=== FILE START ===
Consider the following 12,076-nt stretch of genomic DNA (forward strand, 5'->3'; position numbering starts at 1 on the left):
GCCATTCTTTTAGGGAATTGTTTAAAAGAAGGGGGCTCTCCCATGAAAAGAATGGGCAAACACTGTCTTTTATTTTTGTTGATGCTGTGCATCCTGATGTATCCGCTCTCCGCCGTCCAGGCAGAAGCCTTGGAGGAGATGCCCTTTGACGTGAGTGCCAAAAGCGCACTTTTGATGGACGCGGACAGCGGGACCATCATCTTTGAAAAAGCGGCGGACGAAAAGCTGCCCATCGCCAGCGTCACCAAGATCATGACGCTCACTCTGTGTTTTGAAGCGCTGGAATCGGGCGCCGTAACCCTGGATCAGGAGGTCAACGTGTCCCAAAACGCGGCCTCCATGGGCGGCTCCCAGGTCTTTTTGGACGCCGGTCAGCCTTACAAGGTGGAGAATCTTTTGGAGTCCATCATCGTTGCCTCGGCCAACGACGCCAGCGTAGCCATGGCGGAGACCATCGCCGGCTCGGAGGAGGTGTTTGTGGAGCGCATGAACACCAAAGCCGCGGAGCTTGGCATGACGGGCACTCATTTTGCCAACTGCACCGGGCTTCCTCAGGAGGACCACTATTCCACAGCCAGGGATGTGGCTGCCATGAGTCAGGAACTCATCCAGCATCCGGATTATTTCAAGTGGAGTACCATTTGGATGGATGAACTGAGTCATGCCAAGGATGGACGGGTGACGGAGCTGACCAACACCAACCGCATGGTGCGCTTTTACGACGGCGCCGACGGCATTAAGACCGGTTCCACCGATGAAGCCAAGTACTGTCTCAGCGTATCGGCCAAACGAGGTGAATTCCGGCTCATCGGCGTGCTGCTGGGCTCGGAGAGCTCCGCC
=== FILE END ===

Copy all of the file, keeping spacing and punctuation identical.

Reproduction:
Consider the following 12,076-nt stretch of genomic DNA (forward strand, 5'->3'; position numbering starts at 1 on the left):
GCCATTCTTTTAGGGAATTGTTTAAAAGAAGGGGGCTCTCCCATGAAAAGAATGGGCAAACACTGTCTTTTATTTTTGTTGATGCTGTGCATCCTGATGTATCCGCTCTCCGCCGTCCAGGCAGAAGCCTTGGAGGAGATGCCCTTTGACGTGAGTGCCAAAAGCGCACTTTTGATGGACGCGGACAGCGGGACCATCATCTTTGAAAAAGCGGCGGACGAAAAGCTGCCCATCGCCAGCGTCACCAAGATCATGACGCTCACTCTGTGTTTTGAAGCGCTGGAATCGGGCGCCGTAACCCTGGATCAGGAGGTCAACGTGTCCCAAAACGCGGCCTCCATGGGCGGCTCCCAGGTCTTTTTGGACGCCGGTCAGCCTTACAAGGTGGAGAATCTTTTGGAGTCCATCATCGTTGCCTCGGCCAACGACGCCAGCGTAGCCATGGCGGAGACCATCGCCGGCTCGGAGGAGGTGTTTGTGGAGCGCATGAACACCAAAGCCGCGGAGCTTGGCATGACGGGCACTCATTTTGCCAACTGCACCGGGCTTCCTCAGGAGGACCACTATTCCACAGCCAGGGATGTGGCTGCCATGAGTCAGGAACTCATCCAGCATCCGGATTATTTCAAGTGGAGTACCATTTGGATGGATGAACTGAGTCATGCCAAGGATGGACGGGTGACGGAGCTGACCAACACCAACCGCATGGTGCGCTTTTACGACGGCGCCGACGGCATTAAGACCGGTTCCACCGATGAAGCCAAGTACTGTCTCAGCGTATCGGCCAAACGAGGTGAATTCCGGCTCATCGGCGTGCTGCTGGGCTCGGAGAGCTCCGCC